Depression – what’s it like?

The recent news of a mother jumping to her death 10 days after her delivery shocked many mothers, bringing back memories of our own journey as new mums. Many have blogged about it, or shared about their own experience on social media. 

I personally have experienced what they called “baby blues” in the second month, postpartum. I don’t think I was depressed (coz I know what it actually feels like being depressed, but we will get there soon enough), but I was definitely resenting the very situation I was in. The total lack of sleep (as the baby was up every 1 hour, and it took another 45 mins to put her back to sleep), the “shortage” of breastmilk (or so I thought) with the constant negative input from the elders, the witching hours when baby would cry for no reason (not convinced it’s colic, as gripe water solved the problem in the end, after 3 weeks). I remember leaving the baby to cry in her cot after yelling at her to stop crying, shut her room door and went to our bedroom and shut the door as well. And screamed. And cried. And cursed. And hit myself. I needed to feel the physical pain as I was numbed from all the regret of having a baby. The life that I thought I’d lost. No more sleep-ins. No more traveling the world. No one told me about how hard it was going to be. The books I bought didn’t warn me about postnatal remorse. I didn’t sign up to be a demented mother resenting her own child. I went back to her room after one hour. And she was still crying. But she stopped eventually. And I stopped resenting eventually too.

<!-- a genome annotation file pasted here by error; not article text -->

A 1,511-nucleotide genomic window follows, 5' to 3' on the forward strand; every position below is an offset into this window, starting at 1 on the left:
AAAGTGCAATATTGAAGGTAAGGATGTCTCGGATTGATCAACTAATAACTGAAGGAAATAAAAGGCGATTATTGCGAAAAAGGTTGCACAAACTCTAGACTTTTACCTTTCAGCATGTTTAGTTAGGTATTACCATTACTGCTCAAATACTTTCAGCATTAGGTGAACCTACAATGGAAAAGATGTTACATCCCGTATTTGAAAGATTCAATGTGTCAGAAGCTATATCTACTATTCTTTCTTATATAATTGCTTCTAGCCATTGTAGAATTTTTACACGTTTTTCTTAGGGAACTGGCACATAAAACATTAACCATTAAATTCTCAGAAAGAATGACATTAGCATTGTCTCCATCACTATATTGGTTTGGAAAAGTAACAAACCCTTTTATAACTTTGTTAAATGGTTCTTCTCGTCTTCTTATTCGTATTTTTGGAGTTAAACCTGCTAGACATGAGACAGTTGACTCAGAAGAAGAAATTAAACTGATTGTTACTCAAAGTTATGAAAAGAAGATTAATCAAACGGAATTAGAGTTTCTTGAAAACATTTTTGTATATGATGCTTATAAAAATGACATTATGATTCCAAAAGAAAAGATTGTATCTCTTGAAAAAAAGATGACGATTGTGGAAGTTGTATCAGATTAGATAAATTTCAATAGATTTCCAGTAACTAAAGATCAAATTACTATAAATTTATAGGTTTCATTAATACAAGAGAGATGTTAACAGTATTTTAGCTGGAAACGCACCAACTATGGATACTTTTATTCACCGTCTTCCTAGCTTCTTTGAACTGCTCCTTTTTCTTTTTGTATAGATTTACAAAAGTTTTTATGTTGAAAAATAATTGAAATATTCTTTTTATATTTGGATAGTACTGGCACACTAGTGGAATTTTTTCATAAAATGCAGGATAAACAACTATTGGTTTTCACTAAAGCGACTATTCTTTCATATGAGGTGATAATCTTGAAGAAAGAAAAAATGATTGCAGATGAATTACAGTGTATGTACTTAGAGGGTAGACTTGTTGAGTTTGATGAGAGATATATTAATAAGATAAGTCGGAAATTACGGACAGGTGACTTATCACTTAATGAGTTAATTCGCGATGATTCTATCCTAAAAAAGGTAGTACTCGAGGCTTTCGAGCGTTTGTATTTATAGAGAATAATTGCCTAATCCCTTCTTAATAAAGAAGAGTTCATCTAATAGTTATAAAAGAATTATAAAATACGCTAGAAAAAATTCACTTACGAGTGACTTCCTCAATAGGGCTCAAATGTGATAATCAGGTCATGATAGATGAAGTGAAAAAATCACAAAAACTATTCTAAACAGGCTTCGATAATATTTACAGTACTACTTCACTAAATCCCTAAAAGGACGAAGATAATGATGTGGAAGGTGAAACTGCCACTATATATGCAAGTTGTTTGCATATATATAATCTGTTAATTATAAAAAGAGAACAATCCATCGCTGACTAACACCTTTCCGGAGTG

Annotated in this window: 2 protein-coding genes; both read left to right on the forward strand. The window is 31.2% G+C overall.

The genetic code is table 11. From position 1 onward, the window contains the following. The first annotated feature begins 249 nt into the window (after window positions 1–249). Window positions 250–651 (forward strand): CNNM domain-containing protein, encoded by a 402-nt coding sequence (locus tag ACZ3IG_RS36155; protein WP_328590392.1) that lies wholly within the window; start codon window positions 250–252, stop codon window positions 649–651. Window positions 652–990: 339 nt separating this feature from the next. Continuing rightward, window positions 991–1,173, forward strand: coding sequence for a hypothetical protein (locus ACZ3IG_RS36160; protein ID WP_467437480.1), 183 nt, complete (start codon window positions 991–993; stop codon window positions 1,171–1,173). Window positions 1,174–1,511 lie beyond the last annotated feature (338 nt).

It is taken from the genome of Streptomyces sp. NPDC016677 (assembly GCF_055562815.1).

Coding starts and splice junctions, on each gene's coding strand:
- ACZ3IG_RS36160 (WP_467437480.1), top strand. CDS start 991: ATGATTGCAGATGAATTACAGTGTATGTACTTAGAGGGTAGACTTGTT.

I suppose I had it easy. I was the lucky one I guess. Some mothers had it much worse. Probably lack of spousal support. Or too much negativity going on around her with family members spewing accusations that she’s not doing enough. That she’s just acting up. That she’s just being a drama queen. And it takes just one trigger to flip the switch. And she breaks. 

But you see, postnatal depression is not the main culprit here. The people surrounding the patients are. There are so many people out there suffering from depression, the colleague sitting across you. The lady who serves your coffee at your favorite coffee joint. The cab driver. The person sleeping next to you. And because you never bother to read up about depression and learn to pick up the signs, you’ll never know what to look out for in a person suffering from depression, and help that person heal.